Coaching Abuse

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Coaching Abuse

Coaching Abuse

Coaching Abuse

“Coaching ABUSE: The dirty, not-so-little secret in sports”

IN THIS ISSUE:

 “Coaching ABUSE: The dirty, not-so-little secret in sports”

What is wrong with a society that places so much importance on winning in sports that it blatantly neglects the needs and well being of the child-athletes that it’s charged with educating and protecting? Are we that out of touch that we’ve lost our perspective on what really matters in life? Are too many parents making a “deal with the devil” and turning their kids over to coaches with questionable methods just because these coaches supposedly produce “champions?”

As a coach, just how important is winning to you? When your team or athletes win, does that mean that you are doing your job better? Does it make you a more effective coach? Similarly, when your athletes fail, does that mean you are failing? Are your athletes’ and team’s losses concrete evidence of your incompetence?

If you were brutally honest with yourself, could you look in the mirror and answer this question? “Is winning and all that it means to me, more important than the mental health and happiness of my child/athletes?” If you’re a coach reading this, then I couldn’t blame you for responding to my question with horror and righteous indignation. Who the heck am I to even suggest that you, an adult and professional, would place your needs to be successful over the needs of your young athletes? Of course youknow that the sport is supposed to be “all about the kids.” Certainly, you’re fully aware that “it’s only a game.” You also know that coaching is all about being a good role model, enhancing self-esteem and building character. Furthermore, you know that your number one priority is the welfare and happiness of the kids you coach. A coach doesn’t have to be a rocket scientist to know all this stuff. But then again, who would ever answer “yes” to my question and admit to themselves and others that they regularly place their own needs as an adult and professional over those of the children their supposed to be guiding?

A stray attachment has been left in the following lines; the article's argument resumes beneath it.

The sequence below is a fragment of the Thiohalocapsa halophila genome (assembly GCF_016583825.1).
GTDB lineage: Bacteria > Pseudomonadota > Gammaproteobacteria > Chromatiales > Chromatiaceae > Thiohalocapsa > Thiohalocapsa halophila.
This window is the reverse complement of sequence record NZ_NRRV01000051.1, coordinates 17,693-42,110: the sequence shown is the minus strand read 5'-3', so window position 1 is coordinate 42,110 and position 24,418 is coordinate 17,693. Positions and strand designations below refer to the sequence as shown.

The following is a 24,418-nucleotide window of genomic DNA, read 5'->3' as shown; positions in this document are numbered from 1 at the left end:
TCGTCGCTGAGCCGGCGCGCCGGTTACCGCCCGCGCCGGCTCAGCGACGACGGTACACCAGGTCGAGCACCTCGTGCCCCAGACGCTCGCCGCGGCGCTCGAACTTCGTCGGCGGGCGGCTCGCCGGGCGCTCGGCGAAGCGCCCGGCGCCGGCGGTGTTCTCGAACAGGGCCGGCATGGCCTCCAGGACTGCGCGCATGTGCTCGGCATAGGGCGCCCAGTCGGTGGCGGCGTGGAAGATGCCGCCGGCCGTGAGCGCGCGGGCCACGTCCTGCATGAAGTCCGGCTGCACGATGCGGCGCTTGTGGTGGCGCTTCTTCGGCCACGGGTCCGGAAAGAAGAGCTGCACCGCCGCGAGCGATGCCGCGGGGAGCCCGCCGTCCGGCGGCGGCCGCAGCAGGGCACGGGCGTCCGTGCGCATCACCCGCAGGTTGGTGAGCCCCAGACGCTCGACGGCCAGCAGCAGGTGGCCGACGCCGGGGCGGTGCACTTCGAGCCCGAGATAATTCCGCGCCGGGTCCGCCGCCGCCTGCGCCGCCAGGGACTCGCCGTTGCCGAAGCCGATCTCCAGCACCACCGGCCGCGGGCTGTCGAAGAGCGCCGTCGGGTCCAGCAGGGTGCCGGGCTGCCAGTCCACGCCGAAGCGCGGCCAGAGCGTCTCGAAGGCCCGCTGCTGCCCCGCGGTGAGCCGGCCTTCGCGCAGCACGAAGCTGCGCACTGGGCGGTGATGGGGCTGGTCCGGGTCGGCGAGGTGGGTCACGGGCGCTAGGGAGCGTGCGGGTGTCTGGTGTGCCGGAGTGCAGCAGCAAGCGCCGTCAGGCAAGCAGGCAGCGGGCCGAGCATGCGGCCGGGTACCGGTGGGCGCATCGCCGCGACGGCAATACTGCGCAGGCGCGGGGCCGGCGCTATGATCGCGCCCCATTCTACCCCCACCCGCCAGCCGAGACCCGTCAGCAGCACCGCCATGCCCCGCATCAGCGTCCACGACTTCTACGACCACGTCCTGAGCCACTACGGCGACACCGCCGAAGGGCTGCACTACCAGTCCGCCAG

Here’s the problem the way I see it. Because winning has become so important to us as a culture, because being “numero uno” has been erroneously equated with coaching success and competence, some of our youth sport, club, high school and college coaches have forgotten what their real mission as a professional is. These coaches have come to mistakenly believe that the won-loss outcome of their season is far more important than the process of participation, character development and safety of their athletes. They believe that an athlete’s performance failure is reflective of a coaching failure. And why shouldn’t they feel this way when coaches at every level are regularly criticized and fired for not winning enough? When it comes right down to it though, isn’t the true essence of “good coaching,” winning? Isn’t that what NFL Hall of Fame coach Vince Lombardi used to say: Winning isn’t the most important thing. It’s the only thing?

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